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Full text of "My Country And My People"

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mourning period for one's parents was three years, that of the
wife for her own father was only one year, if the husband's
father was still living. Typically feminine virtues, like obed-
ience and loyalty, were codified by Liu Hsiang in the Han
Dynasty, into something like a feminine ethics, quite distinct
from that for the men, and Pan Ch'ao, the woman author of
Women's Guide, was the great exponent of the "three obediences
and four virtues" of women. The three obediences were:
when a woman is in her maiden home she obeys her father;
when married she obeys her husband; and when her husband
dies she obeys her son." The last was of course never carried
out, owing to the superior position of the mother in the Con-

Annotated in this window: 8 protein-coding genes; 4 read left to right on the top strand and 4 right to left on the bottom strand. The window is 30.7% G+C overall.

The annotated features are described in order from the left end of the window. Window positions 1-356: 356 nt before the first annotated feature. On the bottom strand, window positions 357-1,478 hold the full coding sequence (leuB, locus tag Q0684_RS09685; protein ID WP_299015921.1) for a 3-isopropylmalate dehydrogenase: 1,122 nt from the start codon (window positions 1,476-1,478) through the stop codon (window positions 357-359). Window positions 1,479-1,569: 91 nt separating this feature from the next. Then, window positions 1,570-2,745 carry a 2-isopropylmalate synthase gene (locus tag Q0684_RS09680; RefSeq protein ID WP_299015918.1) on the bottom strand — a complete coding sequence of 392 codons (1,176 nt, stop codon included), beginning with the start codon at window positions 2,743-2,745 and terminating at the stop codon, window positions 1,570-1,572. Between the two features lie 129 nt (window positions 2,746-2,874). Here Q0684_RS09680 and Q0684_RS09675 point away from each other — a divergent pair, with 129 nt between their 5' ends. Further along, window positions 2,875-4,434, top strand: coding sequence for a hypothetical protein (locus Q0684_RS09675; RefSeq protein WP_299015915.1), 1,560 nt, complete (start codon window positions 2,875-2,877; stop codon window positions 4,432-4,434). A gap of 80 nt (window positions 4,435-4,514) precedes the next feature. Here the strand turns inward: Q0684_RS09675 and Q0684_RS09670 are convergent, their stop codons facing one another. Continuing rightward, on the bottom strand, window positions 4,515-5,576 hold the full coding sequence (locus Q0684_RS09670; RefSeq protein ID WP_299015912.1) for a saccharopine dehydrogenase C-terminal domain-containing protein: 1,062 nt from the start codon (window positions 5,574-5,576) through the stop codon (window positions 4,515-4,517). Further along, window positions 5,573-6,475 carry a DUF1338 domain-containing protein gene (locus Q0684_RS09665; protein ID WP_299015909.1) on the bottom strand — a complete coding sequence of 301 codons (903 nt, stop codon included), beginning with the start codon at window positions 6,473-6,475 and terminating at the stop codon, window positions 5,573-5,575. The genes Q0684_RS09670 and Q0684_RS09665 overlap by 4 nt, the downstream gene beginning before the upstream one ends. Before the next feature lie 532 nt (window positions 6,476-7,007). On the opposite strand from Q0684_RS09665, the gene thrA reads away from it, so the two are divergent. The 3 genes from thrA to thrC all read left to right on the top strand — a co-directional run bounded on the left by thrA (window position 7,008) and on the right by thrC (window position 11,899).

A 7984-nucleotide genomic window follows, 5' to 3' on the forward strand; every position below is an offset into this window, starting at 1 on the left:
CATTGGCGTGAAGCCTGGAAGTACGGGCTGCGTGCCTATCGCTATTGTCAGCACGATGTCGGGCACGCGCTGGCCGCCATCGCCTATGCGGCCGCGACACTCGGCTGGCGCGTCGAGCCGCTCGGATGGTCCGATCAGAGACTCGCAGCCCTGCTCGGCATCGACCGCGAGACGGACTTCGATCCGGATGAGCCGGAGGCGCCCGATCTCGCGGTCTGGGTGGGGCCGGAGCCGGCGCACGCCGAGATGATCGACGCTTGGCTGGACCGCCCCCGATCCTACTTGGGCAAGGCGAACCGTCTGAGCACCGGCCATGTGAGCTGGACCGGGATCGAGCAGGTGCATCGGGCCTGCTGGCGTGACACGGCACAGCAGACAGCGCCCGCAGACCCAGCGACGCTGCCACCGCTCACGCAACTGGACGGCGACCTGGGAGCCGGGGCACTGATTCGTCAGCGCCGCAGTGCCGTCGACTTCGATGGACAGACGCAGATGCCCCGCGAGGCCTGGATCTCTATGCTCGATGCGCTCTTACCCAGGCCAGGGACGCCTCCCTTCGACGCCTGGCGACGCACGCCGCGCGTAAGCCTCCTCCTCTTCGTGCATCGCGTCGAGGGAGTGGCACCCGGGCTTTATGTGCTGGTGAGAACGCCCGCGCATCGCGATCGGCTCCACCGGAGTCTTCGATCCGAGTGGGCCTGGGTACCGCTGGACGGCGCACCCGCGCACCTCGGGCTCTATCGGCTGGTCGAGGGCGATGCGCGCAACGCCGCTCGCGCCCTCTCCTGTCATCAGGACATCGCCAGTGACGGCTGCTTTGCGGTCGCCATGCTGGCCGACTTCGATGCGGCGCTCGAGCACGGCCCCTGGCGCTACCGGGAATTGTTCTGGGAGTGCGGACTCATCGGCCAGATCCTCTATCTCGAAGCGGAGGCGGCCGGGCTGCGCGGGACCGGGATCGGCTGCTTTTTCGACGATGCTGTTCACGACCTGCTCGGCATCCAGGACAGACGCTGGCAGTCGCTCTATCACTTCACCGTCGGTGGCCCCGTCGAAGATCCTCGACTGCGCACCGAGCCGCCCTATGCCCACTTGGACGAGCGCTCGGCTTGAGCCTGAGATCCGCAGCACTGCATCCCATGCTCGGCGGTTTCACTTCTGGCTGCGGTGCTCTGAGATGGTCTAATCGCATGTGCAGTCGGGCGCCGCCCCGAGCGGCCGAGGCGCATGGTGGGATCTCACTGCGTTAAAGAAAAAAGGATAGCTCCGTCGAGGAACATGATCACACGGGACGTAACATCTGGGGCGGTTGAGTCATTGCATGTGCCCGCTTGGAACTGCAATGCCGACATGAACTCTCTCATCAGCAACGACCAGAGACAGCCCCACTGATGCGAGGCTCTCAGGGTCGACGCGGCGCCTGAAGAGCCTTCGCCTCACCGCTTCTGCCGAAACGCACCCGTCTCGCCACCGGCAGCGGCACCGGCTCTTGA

fucian scheme. In this Dynasty women who died for their
chastity were already officially honoured with stone pailou
or with official titles from the court. But women could still
marry a second time. .

In tracing the development of the theory of chaste widow-
hood, it would be dangerous to lend too much weight to
academic theory, for the Chinese are always a realistic people
and have a way of withering theories with a laugh. Practice
must have lagged behind theory, and even as late as the
Manchu times chaste widowhood was expected of the wife of a
scholar with official titles but not of the common women.
Even in tlie T'ang Dynasty the daughter of the great scholar
Han Yii married a second time. Of the T'ang princesses,
twenty-three married a second time and four of them married
a third time. But the tradition started in the Han Dynasty
centuries before was there at work, reinforcing the early tradi-
tion that men could remarry but women could not.

After this came the Sung scholars, who imposed a secluded
life on women and made the remarrying of widows a moral
crime. Worship of chastity, which they so highly prized in
women, became something of a psychological obsession and
women were henceforth to be responsible for social morals,
from which the men were exempt. More than that, women
were to be responsible for courage and strength of character
also, which curiously the men so admired in the gentle sex,
for the emphasis had shifted from women's ordinary routine
domestic virtues to female heroism and self-sacrifice. Already